Superlatives are seldom spared when Roger Federer's name is raised in tennis circles these days.
He is hailed as potentially the best player and most esthetically pleasing ever, and there is even mention of genius, not an easy label to carry.
Outrageously talented individuals such as John McEnroe and Ilie Nastase achieved significant results, but both waged career-long battles to reconcile themselves with the reality that they had been so blessed.
Federer, the No. 1 seed for the Tennis Masters Canada tournament, which will begin Monday at the new Rexall Centre, seems more at ease with his extraordinary gifts.
"I enjoy watching myself because my game is so different," he said after winning Wimbledon last year. "I like my technique. Everyone tells me that, and it's true."
That was just candid opinion, not the bravado of an overgrown ego. In fact, much as it was with his Swiss compatriot Martina Hingis, Federer is one of the most unaffected, down-to-earth No. 1 players in tennis history.
"He's the best player that I've ever seen that's also a great guy," Daniel Nestor, the leading man of Canadian tennis, declared this week.
"He hasn't changed at all since he's climbed the ladder. I think he's the best all-round player I've ever seen."
The son of a South African mother, Lynette, and a Swiss father, Robert, Federer took up tennis at 8 and his natural ability gradually evolved to the point that he was the world's No. 1 junior in 1998.
In his first few years on the professional tour, he was short-tempered and petulant. Then, he went too far the other way, controlling his emotions but not being able to stoke the fire he needed to compete at his optimum.
It showed in tournament finals. From 2000 to 2002, he was 4-6. Over the past two years, he is 14-2, including 11-1 in his past 12. Federer's 51-4 record in 2004 -- which has spurred him to seven tournament titles -- is the best since Ivan Lendl started 58-4 in 1989.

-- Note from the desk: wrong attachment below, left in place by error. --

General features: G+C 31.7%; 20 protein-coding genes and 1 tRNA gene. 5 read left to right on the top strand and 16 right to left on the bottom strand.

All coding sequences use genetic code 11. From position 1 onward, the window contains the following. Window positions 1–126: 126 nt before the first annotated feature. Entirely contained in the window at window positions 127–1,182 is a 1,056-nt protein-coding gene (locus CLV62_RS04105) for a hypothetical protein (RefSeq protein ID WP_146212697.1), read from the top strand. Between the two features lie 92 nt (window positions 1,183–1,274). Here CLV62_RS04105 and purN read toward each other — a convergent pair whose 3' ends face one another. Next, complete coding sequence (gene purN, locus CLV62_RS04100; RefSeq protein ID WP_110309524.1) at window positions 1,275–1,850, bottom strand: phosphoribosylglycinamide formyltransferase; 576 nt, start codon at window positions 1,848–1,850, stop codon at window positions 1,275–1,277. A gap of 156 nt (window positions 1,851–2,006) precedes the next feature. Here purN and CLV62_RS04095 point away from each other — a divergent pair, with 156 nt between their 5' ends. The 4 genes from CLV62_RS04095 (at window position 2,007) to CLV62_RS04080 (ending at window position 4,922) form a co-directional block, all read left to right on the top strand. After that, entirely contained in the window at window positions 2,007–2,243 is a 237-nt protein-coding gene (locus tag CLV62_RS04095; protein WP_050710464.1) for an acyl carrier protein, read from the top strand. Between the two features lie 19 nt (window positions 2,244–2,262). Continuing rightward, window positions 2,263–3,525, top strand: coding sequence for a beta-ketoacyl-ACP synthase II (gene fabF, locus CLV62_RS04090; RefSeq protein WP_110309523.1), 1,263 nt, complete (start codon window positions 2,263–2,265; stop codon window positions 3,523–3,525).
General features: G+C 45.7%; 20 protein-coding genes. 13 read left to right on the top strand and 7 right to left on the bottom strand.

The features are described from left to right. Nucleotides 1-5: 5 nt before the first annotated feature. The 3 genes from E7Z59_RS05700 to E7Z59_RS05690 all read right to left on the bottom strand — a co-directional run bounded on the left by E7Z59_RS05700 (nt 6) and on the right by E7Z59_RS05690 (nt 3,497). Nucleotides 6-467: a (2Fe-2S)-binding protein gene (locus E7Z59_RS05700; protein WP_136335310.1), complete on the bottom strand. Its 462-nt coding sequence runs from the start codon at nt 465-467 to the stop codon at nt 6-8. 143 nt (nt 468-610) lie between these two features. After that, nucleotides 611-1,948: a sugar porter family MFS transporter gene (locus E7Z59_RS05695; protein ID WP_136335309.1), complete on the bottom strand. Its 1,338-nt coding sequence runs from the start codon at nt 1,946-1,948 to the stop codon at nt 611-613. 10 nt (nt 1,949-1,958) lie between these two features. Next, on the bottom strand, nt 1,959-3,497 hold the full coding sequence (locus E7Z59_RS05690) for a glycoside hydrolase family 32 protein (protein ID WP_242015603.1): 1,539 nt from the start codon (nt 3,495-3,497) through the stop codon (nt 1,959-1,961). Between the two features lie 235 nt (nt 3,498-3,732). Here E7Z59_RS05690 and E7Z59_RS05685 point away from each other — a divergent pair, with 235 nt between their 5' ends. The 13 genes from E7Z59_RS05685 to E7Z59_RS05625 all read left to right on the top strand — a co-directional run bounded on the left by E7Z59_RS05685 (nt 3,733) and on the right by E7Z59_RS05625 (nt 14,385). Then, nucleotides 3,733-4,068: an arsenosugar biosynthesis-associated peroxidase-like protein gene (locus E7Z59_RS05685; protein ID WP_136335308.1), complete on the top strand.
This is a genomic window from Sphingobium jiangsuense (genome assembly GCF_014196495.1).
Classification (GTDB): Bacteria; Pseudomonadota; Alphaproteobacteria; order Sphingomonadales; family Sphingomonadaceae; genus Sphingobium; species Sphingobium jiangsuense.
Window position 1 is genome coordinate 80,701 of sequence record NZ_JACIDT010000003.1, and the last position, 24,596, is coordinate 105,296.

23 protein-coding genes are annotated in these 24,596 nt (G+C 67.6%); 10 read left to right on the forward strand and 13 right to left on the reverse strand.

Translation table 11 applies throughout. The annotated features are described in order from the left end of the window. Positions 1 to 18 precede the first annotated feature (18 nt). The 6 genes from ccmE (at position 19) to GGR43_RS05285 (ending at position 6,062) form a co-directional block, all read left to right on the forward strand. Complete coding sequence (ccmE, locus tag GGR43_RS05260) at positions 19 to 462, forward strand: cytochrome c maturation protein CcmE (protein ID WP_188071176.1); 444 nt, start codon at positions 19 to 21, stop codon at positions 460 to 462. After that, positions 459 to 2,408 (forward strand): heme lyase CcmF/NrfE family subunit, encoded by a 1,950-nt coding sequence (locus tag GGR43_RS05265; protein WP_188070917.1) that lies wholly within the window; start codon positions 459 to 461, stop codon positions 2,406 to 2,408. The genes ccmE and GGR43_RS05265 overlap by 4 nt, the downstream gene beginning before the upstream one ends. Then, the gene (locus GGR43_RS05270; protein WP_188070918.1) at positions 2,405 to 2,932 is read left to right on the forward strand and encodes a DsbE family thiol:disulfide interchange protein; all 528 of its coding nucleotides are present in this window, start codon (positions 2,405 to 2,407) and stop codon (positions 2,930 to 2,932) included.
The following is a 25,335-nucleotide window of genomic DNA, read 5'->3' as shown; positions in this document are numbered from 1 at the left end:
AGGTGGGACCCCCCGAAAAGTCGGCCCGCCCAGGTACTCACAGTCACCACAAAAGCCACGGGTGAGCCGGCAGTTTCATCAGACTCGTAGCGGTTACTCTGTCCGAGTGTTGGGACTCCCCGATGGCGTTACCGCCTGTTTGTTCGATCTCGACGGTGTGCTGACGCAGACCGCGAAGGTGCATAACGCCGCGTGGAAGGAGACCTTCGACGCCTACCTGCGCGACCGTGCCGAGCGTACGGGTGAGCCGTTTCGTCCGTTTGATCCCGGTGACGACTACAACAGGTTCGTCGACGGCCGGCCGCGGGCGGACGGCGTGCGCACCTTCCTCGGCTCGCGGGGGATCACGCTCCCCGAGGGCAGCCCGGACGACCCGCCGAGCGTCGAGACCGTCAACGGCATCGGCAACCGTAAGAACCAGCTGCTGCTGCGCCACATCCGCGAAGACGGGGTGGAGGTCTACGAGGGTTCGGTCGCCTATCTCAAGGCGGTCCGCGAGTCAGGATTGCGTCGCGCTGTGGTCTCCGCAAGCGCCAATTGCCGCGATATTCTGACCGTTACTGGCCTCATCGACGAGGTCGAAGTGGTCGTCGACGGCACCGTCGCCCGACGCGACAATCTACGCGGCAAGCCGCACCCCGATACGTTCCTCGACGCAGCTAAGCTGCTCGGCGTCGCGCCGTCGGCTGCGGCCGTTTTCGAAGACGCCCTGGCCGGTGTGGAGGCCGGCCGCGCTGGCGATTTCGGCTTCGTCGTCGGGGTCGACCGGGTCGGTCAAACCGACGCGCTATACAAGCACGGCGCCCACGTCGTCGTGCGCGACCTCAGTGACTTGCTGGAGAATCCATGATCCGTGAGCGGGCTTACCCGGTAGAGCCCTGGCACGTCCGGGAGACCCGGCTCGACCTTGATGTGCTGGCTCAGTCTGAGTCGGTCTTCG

Federer's dominant Wimbledon performance -- he dropped only two sets in seven matches -- along with his record this year has tennis fans comparing him with Lendl, McEnroe, Pete Sampras, Bjorn Borg and the other greats of the men's game.
"He's really brought it together mentally over the last year," the world's second-ranked player, Andy Roddick, said of the man who beat him in this year's Wimbledon final. "The talent has always been there."
"I would panic a few years ago," Federer said. "There was more of an insecure feeling on court that would make me get nervous."
He made a sensational breakthrough in 2001, beating Sampras in five sets at Wimbledon and ending the great American's four-year reign as the champion.
That was in the round of 16. Federer was beaten in the quarter-finals by Tim Henman, aggravating a groin injury during the match. He really did not get over it until the end of 2001.
In 2002, he was upset by 18-year-old Mario Ancic of Croatia in the opening round at Wimbledon, but wound up the year ranked No. 6.
Last year, after a bad loss to Luis Horna of Peru in the first round of the French Open, Federer finally realized the success long predicted for him by winning Wimbledon, beating Roddick and Mark Philippoussis in the semi-finals and final with masterful play.
This year, after victories at the Australian Open and again at Wimbledon, he has joined Borg, Jimmy Connors, Stefan Edberg and Gustavo Kuerten as the only players in the open era (post-1967) to win their first three Grand Slam finals.
Fellow Swiss Heinz Gunthardt, a former top-25 player, coach of Steffi Graf and now a television commentator, is well-acquainted with Federer's game.
"There aren't any weaknesses," said Gunthardt. "He's probably got the best forehand in the business as well as a tremendous serve -- not only the first serve, but the second serve is tremendous under pressure as well.
"It's sometimes underestimated how well he moves. But he hits as many forehands as he does because he's a great mover," he said. "He's got variety, speed, and what impresses me most is how he can turn things around from the baseline. Bang -- one big forehand -- and he goes from defence to offence."
Federer's forehand is a marvel. He almost half-volleys (hitting on the short hop) the ball so that it whips over the net and then dive-bombs with serious ferocity.
"I feel I can give the ball an unbelievable amount of racquet speed," Federer, who will turn 23 in two weeks, said recently. "When the ball comes to me fast, I still have time to get the racquet around it -- to actually control it and play it back with spin. I don't know where that comes from."
Neither do his opponents, who more and more talk of him the way other generations talked of Borg and Sampras. And praise from other champions is equally glowing.
Boris Becker said: "He's playing the game a way I haven't seen before. How fortunate we are to be able to watch it."
Federer is accustomed to rave reviews but, "it's still nice to hear," he said, "even though in the beginning, it put me under a little more pressure.
"But with everything that comes now, it's a case of 'Well, thanks very much. And I appreciate it.' ''
For many tennis fans, the feeling is mutual.